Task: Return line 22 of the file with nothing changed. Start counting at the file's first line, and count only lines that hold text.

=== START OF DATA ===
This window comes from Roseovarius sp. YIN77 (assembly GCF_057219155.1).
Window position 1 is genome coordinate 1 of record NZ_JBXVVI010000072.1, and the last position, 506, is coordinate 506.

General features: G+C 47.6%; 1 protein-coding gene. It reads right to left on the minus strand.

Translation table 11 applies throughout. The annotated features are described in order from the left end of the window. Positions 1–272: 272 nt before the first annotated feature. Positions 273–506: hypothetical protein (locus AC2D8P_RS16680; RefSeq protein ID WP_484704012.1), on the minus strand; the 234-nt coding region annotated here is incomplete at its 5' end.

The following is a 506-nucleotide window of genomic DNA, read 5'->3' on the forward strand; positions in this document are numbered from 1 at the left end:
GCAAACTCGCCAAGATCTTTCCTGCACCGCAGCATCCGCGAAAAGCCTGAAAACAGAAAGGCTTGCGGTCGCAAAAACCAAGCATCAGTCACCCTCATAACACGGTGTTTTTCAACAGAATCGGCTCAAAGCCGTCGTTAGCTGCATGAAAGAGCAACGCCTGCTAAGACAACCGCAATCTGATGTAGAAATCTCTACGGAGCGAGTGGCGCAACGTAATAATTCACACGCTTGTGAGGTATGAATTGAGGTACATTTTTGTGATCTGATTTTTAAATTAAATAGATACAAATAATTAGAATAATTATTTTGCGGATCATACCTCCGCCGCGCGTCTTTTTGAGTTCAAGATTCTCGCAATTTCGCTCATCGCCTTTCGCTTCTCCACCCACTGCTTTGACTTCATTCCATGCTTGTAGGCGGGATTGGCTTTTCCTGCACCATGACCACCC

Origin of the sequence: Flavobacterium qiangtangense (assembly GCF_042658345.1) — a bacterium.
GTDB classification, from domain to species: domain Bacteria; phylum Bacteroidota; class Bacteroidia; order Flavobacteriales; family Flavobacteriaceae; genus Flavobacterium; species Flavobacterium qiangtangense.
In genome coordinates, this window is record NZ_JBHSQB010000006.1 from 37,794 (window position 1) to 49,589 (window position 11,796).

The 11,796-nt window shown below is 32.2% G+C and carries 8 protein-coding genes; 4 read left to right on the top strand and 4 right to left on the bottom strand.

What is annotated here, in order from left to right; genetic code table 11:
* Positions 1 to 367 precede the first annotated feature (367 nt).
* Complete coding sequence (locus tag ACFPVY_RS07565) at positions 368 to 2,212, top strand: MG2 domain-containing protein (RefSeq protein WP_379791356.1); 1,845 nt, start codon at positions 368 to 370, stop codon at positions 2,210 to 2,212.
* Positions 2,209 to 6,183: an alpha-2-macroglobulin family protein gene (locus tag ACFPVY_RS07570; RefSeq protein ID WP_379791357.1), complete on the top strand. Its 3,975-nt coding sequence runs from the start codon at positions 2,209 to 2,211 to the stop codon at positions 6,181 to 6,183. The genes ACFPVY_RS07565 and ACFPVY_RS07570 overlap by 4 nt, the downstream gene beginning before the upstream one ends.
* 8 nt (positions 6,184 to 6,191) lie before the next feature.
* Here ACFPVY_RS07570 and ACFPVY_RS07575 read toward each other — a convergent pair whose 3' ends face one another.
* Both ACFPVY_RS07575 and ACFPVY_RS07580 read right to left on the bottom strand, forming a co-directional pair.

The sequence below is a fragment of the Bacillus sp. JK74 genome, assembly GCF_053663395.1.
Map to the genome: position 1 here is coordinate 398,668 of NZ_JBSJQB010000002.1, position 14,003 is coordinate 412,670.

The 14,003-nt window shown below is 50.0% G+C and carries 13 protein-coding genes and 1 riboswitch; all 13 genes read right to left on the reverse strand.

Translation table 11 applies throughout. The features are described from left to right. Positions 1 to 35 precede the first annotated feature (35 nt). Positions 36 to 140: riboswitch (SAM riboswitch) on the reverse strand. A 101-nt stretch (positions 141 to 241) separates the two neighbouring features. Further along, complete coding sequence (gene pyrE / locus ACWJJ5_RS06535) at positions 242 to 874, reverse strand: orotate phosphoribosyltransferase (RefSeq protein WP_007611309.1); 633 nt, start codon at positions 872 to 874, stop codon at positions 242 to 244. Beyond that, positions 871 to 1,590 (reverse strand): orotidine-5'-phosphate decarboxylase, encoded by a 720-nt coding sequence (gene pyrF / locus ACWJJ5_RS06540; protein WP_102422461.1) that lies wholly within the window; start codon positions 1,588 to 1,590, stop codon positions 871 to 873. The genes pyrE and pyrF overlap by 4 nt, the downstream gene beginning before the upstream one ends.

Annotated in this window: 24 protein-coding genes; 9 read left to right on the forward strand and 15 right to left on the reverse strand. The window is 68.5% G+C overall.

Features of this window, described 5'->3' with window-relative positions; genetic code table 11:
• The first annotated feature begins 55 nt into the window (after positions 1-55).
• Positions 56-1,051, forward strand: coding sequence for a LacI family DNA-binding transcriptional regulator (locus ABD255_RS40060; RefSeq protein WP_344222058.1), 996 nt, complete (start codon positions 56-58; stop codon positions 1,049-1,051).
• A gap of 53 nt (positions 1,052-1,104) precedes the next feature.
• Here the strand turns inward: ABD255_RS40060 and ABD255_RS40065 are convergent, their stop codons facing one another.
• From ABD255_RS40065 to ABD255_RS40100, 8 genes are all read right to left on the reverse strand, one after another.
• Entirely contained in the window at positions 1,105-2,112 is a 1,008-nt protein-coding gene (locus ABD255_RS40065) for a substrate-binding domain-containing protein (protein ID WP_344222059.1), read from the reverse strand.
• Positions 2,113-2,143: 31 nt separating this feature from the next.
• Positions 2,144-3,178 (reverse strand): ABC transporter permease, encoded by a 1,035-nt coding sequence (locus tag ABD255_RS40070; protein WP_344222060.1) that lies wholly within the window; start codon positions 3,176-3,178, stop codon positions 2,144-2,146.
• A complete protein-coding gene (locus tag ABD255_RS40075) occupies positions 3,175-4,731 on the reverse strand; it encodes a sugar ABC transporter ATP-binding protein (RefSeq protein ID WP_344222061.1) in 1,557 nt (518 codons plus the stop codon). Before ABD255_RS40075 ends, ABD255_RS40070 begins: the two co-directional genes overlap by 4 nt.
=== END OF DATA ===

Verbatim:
Annotated in this window: 24 protein-coding genes; 9 read left to right on the forward strand and 15 right to left on the reverse strand. The window is 68.5% G+C overall.